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Conflicts of interest

There are no conflicts of interest.

  References Top

Ünal DY, Baran İ, Mutlu M, Ural G, Akkaya T, Özlü O, et al. Comparison of sugammadex versus neostigmine costs and respiratory complications in patients with obstructive sleep apnoea. Turk J Anaesthesiol Reanim 2015;43:387-95.  Back to cited text no. 1
Huang RC, Hung NK, Lu CH, Wu ZF. Removal of laryngeal mask airway in adults under target-controlled, propofol-fentanyl infusion anesthesia: Awake or deep anesthesia? Medicine (Baltimore) 2016;95:e3441.  Back to cited text no. 2
Woods BD, Sladen RN. Perioperative considerations for the patient with asthma and bronchospasm. Br J Anaesth 2009;103 Suppl 1:i57-65.  Back to cited text no. 3
Applegate R, Lauer R, Lenart J, Gatling J, Vadi M. The perioperative management of asthma. J Aller Ther 2013;S11:007.  Back to cited text no. 4
Smith D, Riel J, Tilles I, Kino R, Lis J, Hoffman JR, et al. Intravenous epinephrine in life-threatening asthma. Ann Emerg Med 2003;41:706-11.  Back to cited text no. 5
Rüggeberg A, Breckwoldt J. Live-threatening bronchospasm during anesthesia induction: When pure routine becomes a nightmare. Anaesthesist 2011;60:937-41.  Back to cited text no. 6
Albertson TE, Sutter ME, Chan AL. The acute management of asthma. Clin Rev Allergy Immunol 2015;48:114-25.  Back to cited text no. 7
Nicholson WT, Sprung J, Jankowski CJ. Sugammadex: A novel agent for the reversal of neuromuscular blockade. Pharmacotherapy 2007;27:1181-8.  Back to cited text no. 8
Boon M, Martini C, Broens S, van Rijnsoever E, van der Zwan T, Aarts L, et al. Improved postoperative oxygenation after antagonism of moderate neuromuscular block with sugammadex versus neostigmine after extubation in 'blinded' conditions. Br J Anaesth 2016;117:410-1.  Back to cited text no. 9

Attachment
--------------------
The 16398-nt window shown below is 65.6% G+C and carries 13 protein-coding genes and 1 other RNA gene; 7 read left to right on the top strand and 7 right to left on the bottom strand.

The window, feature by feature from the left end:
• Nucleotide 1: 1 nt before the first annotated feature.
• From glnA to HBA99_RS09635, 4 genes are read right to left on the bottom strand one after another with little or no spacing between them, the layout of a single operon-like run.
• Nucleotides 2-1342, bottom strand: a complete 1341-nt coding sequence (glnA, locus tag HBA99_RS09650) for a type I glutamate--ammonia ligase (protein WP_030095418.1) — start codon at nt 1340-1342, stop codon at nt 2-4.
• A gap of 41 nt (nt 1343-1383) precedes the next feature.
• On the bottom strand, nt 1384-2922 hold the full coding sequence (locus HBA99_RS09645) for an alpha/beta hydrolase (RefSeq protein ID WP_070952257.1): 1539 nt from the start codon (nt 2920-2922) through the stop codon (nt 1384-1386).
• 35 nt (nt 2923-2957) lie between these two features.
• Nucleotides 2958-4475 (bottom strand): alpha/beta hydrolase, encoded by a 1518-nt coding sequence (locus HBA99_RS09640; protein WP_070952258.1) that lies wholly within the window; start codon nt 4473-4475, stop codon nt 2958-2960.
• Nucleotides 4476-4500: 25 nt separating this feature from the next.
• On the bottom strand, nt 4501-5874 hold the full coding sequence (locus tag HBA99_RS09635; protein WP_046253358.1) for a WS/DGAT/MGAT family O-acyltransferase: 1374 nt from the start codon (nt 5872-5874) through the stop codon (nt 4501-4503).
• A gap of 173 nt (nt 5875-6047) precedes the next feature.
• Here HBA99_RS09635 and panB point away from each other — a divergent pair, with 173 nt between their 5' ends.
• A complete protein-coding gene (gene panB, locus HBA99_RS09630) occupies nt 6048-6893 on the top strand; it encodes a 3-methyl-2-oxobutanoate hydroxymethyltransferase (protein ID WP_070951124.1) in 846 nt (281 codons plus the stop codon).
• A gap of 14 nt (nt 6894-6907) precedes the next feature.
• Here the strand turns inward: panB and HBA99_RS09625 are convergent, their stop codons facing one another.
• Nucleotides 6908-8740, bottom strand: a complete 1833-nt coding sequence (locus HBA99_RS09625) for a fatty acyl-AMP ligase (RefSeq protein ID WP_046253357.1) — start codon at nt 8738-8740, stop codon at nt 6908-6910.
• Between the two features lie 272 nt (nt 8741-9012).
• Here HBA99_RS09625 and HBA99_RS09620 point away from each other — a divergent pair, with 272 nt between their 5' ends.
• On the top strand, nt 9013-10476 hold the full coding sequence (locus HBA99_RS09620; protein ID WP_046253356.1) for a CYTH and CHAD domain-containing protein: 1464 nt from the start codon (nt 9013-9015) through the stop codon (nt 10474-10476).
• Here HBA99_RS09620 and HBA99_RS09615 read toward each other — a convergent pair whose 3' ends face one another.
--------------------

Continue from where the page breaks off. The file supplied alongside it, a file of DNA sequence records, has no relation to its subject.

Koo BW, Oh AY, Seo KS, Han JW, Han HS, Yoon YS, et al. Randomized clinical trial of moderate versus deep neuromuscular block for low-pressure pneumoperitoneum during laparoscopic cholecystectomy. World J Surg 2016;40:2898-903.  Back to cited text no. 10
Carron M, Gasparetto M, Vindigni V, Foletto M. Laparoscopic surgery in a morbidly obese, high-risk cardiac patient: The benefits of deep neuromuscular block and sugammadex. Br J Anaesth 2014;113:186-7.  Back to cited text no. 11
De Robertis E, Zito Marinosci G, Romano GM, Piazza O, Iannuzzi M, Cirillo F, et al. The use of sugammadex for bariatric surgery: Analysis of recovery time from neuromuscular blockade and possible economic impact. Clinicoecon Outcomes Res 2016;8:317-22.  Back to cited text no. 12
Lai HC, Huang TW, Chang H, Hung NK, Cherng CH, Wu ZF. Nonintubated video-assisted thoracoscopic surgery using regional anesthesia and targeted sedation in a myasthenia gravis patient. J Med Sci 2016;36:168-70.  Back to cited text no. 13
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Wu HC, Yu JC, Yi LC, Wu CS, Lin SC, Wu ZF. Angioedema to patent blue dye in breast surgery: A case report and review of literatures. J Med Sci 2019;39:43-8.  Back to cited text no. 14
  [Full text]  
Lai HC, Hung NK, Lin BF, Chen JL, Huang YH, Wu ZF. Lower incidence of prolonged extubation in propofol-based total intravenous anesthesia compared with desflurane anesthesia in laparoscopic cholecystectomy. A retrospective study. J Med Sci 2019. [In Press]. Available from: http://www.jmedscindmc.com/preprintarticle.asp?id=251460;type=0.  Back to cited text no. 15
Tseng WC, Lai HC, Chen TW, Wu ZF. Perioperative hemodynamic management of refractory hypotension in a patient with giant hepatic cysts complicated by compression of the inferior vena cava. J Med Sci 2018;38:131-4.  Back to cited text no. 16
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Lai HC, Lee MS, Lin SL, Chow LH, Lin BF, Wu ZF. The optimal effect-site concentration of propofol for endotracheal suctioning in intensive care unit patients. J Med Sci 2017;37:1-6.  Back to cited text no. 17
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Carron M. Sugammadex after magnesium sulphate administration in a morbidly obese patient undergoing general anaesthesia. Br J Anaesth 2014;112:949-50.  Back to cited text no. 18